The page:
Wasabi soy-glazed salmon with bok choy and pear slaw

Light, cool, simple: a trinity of simplicity

Originally appeared in the June 28, 2012 edition of the Southside Times.

The prime imperatives behind this week’s dish: keep it light, keep it cool.  And it doesn’t hurt to keep things simple, while you’re at it.  This recipe succeeds on all three levels.

The salmon should rest with the sweet-and-savory marinade long enough for the tender fish to absorb the Asian-inspired concoction.  There’s a bit of spice here—what with the wasabi, crushed red pepper, and ginger—but it’s a nice counterbalance to the cool-crisp characteristics of the bok choy slaw.  Like most vinegar-based slaws, you don’t want to make this too far ahead of time before actual service, as the weight and absorption of the dressing compromises the volume and texture of the vegetables.  In other words: you can make your dressing in advance, but please wait until the last minute to execute this step.

As for as cooking procedure, I would suggest firing up the grill outside, but due to the Mohave Desert-like state of most of our arid lawns, it’d probably best to hang out within the ambient coolness of air conditioning.  Best bet: a sturdy grill pan.

After assembling and serving this dish at the kitchen table, my wife, Jess, called this one of her favorites.  Guess what I plan on cooking tonight?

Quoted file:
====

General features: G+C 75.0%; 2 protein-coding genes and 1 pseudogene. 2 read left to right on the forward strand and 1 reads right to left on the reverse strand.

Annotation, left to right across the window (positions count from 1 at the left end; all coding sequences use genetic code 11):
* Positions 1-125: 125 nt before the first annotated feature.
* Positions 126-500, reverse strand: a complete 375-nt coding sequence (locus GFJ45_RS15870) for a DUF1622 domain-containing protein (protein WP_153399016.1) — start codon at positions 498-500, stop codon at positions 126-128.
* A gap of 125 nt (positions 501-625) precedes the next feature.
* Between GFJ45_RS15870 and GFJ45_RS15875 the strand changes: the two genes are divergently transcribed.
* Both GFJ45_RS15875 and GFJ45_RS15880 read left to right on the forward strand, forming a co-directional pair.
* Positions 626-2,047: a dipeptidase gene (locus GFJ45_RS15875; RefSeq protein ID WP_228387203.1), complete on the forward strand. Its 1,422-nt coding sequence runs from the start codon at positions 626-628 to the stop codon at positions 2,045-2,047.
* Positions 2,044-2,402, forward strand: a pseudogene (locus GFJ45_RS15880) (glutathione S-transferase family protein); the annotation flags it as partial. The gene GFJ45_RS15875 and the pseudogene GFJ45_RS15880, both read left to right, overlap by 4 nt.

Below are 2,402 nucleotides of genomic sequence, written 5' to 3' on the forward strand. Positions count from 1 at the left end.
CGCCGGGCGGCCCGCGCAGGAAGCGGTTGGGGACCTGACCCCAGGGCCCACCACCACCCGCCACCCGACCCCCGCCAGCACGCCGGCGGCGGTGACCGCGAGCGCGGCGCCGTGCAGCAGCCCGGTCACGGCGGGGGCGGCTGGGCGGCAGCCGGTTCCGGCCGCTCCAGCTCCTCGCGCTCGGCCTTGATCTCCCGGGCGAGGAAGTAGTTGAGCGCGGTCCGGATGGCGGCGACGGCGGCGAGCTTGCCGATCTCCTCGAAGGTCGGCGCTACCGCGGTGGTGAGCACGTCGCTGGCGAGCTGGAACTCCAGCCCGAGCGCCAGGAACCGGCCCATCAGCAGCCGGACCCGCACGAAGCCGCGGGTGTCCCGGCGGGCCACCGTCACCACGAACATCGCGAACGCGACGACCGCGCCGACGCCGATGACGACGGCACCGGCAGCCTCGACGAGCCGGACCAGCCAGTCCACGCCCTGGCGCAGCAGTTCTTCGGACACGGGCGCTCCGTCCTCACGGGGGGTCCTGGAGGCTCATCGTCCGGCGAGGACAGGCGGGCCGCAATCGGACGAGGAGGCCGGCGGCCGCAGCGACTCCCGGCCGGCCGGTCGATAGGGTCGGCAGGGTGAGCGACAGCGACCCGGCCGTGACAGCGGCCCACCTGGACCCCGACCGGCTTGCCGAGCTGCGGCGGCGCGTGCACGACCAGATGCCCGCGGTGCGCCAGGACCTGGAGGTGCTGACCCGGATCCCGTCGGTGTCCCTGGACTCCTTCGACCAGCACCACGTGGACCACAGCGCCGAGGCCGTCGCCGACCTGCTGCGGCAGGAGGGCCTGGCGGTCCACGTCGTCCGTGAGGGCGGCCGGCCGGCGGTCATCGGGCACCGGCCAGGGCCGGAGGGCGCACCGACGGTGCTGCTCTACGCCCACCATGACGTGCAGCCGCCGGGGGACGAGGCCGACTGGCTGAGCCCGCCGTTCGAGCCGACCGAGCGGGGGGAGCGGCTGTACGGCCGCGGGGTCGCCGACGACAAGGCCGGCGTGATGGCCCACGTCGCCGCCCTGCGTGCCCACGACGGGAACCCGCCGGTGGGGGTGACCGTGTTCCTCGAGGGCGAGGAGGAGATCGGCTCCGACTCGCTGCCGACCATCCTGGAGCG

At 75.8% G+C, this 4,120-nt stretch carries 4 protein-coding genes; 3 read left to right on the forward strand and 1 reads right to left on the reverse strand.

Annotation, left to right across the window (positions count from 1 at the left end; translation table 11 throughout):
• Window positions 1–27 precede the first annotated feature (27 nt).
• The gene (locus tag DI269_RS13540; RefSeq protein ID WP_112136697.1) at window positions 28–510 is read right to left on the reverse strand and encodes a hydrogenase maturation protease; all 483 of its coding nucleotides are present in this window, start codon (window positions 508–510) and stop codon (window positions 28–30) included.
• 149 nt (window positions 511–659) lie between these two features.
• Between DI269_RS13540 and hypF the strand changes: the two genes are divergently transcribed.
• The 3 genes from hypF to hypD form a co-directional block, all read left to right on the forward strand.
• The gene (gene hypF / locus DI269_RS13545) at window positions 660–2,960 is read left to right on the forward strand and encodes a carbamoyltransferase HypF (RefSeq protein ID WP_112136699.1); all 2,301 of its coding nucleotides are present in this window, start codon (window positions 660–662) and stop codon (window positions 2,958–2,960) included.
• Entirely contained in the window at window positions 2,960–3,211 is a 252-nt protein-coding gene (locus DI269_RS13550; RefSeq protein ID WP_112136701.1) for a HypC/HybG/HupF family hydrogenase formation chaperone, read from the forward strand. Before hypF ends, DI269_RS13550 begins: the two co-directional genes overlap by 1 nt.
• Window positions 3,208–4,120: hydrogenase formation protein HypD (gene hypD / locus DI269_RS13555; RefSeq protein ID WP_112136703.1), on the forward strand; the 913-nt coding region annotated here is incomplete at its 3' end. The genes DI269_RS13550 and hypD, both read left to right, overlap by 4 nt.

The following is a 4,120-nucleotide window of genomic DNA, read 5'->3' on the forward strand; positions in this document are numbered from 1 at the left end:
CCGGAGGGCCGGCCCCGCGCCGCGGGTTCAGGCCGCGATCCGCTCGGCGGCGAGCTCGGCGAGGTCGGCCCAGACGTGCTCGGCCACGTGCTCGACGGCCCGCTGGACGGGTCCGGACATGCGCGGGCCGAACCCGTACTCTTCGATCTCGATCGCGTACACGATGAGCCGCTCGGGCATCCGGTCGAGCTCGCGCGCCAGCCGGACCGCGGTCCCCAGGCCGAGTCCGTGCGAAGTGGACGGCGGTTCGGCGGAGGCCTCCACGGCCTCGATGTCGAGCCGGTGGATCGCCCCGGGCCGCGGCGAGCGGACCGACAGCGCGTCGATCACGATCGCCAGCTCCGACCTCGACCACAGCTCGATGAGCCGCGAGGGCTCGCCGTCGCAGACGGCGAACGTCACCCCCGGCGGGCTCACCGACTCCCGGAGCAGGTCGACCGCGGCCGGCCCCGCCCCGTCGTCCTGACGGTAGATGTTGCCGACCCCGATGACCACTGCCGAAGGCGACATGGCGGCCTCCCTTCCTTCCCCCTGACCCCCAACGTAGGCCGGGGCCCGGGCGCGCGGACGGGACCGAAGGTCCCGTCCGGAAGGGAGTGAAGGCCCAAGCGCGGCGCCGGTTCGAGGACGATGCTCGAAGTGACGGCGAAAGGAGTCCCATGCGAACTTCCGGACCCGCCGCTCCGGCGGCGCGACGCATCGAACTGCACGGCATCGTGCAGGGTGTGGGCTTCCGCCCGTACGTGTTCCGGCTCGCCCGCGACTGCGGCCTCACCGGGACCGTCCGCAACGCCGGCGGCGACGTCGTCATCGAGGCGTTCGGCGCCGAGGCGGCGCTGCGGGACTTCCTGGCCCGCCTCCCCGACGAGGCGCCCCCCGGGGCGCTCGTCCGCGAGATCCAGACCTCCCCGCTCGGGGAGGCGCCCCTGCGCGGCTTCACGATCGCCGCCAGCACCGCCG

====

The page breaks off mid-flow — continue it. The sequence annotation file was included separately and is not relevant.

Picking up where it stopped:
Wasabi soy-glazed salmon with bok choy and pear slaw

Serves 2

For salmon and marinade:

  • 1 pound salmon fillet, skin and pin-bones removed
  • 1 ½ teaspoons ground wasabi
  • 1 teaspoon ground ginger
  • Pinch crushed red pepper
  • 1 ½ teaspoons granulated sugar
  • 1 fluid ounce lite soy sauce
  • 3 fluid ounces vegetable oil

For dressing and slaw:

  • ½ fluid ounce sesame oil
  • 1 ½ ounces olive oil
  • 1 fluid ounce apple cider vinegar
  • Pinch kosher salt and cracked black pepper
  • 1 teaspoon granulated sugar
  • Pinch crushed red pepper
  • ¼ teaspoon sesame seeds
  • 2 heads of bok choy, halved and sliced very thin
  • ½ of an Anjou pear, cut into small batons
  • 2 radishes, cut into matchsticks

1.  In a large bowl, thoroughly whisk all ingredients from wasabi through vegetable oil, and pour into a plastic, zip-tight freezer bag.  Add salmon and marinate for at least four hours.  Afterwards, place a grill pan to medium-high heat, and brush with vegetable oil or spray with cooking spray; preheat oven to 400° F.  Remove salmon from marinade (but don’t throw away), and gently place on grill.  Sear and create grillmarks before flipping to opposite side; place salmon on oven-safe dish and finish cooking until desired doneness is reached, intermittently brushing reserved marinade over salmon.  Remove from oven and allow to rest.

2.  In a separate bowl, thoroughly whisk oil along with following six ingredients (dressing can be made ahead of time).  Toss bok choy, pear, and radish in a bowl, and drizzle on dressing; gently toss to coat.  Serve salmon on top of bok choy slaw.

Buffalo turkey meatballs

A Buffalo wing makeover

Originally appeared in the June 21, 2012 edition of the Southside Times.

Wings are a wildly popular appetizer and snack, and meatballs are a classic comfort food.  What I’ve done for this dish is take all the savory fingerprints (no pun intended) of your average Buffalo wing, and combined them with the unpretentious approach of an easy-to-recognize meatball.  And to give a nod to the trusty “wing,” I’ve substituted lean, ground turkey in place of chicken.